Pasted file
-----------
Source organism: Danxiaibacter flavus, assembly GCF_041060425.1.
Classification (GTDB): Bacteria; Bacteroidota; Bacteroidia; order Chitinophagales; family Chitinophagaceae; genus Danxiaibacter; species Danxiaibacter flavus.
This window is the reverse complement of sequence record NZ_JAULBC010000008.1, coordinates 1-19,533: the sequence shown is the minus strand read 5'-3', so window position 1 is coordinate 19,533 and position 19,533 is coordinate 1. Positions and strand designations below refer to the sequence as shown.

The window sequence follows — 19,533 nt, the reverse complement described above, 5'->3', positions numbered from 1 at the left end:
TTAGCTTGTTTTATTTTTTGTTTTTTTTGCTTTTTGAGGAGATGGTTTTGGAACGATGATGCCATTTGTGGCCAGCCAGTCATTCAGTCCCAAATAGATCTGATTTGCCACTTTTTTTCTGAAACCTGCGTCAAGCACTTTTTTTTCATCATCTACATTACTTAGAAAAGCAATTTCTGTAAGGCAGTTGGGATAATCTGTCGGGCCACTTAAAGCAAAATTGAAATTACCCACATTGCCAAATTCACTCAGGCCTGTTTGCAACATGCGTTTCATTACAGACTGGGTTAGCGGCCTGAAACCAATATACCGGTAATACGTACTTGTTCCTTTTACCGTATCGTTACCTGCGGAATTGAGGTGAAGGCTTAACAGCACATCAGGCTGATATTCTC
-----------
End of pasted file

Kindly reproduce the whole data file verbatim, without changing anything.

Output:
Source organism: Danxiaibacter flavus, assembly GCF_041060425.1.
Classification (GTDB): Bacteria; Bacteroidota; Bacteroidia; order Chitinophagales; family Chitinophagaceae; genus Danxiaibacter; species Danxiaibacter flavus.
This window is the reverse complement of sequence record NZ_JAULBC010000008.1, coordinates 1-19,533: the sequence shown is the minus strand read 5'-3', so window position 1 is coordinate 19,533 and position 19,533 is coordinate 1. Positions and strand designations below refer to the sequence as shown.

The window sequence follows — 19,533 nt, the reverse complement described above, 5'->3', positions numbered from 1 at the left end:
TTAGCTTGTTTTATTTTTTGTTTTTTTTGCTTTTTGAGGAGATGGTTTTGGAACGATGATGCCATTTGTGGCCAGCCAGTCATTCAGTCCCAAATAGATCTGATTTGCCACTTTTTTTCTGAAACCTGCGTCAAGCACTTTTTTTTCATCATCTACATTACTTAGAAAAGCAATTTCTGTAAGGCAGTTGGGATAATCTGTCGGGCCACTTAAAGCAAAATTGAAATTACCCACATTGCCAAATTCACTCAGGCCTGTTTGCAACATGCGTTTCATTACAGACTGGGTTAGCGGCCTGAAACCAATATACCGGTAATACGTACTTGTTCCTTTTACCGTATCGTTACCTGCGGAATTGAGGTGAAGGCTTAACAGCACATCAGGCTGATATTCTC